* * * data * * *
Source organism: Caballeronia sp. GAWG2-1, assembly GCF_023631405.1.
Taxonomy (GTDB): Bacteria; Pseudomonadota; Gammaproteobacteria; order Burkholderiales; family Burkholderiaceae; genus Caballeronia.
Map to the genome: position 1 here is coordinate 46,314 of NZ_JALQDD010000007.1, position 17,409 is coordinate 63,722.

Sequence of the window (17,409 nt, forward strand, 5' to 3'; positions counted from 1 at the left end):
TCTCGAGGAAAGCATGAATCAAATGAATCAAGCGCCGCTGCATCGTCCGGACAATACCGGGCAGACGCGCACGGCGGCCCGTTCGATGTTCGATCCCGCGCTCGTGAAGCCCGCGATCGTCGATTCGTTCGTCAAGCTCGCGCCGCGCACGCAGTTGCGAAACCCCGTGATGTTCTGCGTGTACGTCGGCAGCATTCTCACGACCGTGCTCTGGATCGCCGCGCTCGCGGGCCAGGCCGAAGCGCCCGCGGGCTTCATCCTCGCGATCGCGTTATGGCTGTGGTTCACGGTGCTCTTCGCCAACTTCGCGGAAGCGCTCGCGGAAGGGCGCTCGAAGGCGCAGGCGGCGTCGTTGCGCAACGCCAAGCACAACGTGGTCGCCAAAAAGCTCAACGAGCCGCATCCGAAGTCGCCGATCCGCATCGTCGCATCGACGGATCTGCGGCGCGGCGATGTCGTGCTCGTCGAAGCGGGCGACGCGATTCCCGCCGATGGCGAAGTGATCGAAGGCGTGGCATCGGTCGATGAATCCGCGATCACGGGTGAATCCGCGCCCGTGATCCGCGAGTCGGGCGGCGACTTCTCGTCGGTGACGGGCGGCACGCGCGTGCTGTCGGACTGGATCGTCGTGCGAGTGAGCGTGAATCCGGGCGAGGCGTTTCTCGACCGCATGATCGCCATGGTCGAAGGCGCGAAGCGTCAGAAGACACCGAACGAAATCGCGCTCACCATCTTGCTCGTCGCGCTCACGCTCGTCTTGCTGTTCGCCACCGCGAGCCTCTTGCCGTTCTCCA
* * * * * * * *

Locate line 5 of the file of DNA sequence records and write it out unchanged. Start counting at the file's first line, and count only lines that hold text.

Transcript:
TCTCGAGGAAAGCATGAATCAAATGAATCAAGCGCCGCTGCATCGTCCGGACAATACCGGGCAGACGCGCACGGCGGCCCGTTCGATGTTCGATCCCGCGCTCGTGAAGCCCGCGATCGTCGATTCGTTCGTCAAGCTCGCGCCGCGCACGCAGTTGCGAAACCCCGTGATGTTCTGCGTGTACGTCGGCAGCATTCTCACGACCGTGCTCTGGATCGCCGCGCTCGCGGGCCAGGCCGAAGCGCCCGCGGGCTTCATCCTCGCGATCGCGTTATGGCTGTGGTTCACGGTGCTCTTCGCCAACTTCGCGGAAGCGCTCGCGGAAGGGCGCTCGAAGGCGCAGGCGGCGTCGTTGCGCAACGCCAAGCACAACGTGGTCGCCAAAAAGCTCAACGAGCCGCATCCGAAGTCGCCGATCCGCATCGTCGCATCGACGGATCTGCGGCGCGGCGATGTCGTGCTCGTCGAAGCGGGCGACGCGATTCCCGCCGATGGCGAAGTGATCGAAGGCGTGGCATCGGTCGATGAATCCGCGATCACGGGTGAATCCGCGCCCGTGATCCGCGAGTCGGGCGGCGACTTCTCGTCGGTGACGGGCGGCACGCGCGTGCTGTCGGACTGGATCGTCGTGCGAGTGAGCGTGAATCCGGGCGAGGCGTTTCTCGACCGCATGATCGCCATGGTCGAAGGCGCGAAGCGTCAGAAGACACCGAACGAAATCGCGCTCACCATCTTGCTCGTCGCGCTCACGCTCGTCTTGCTGTTCGCCACCGCGAGCCTCTTGCCGTTCTCCA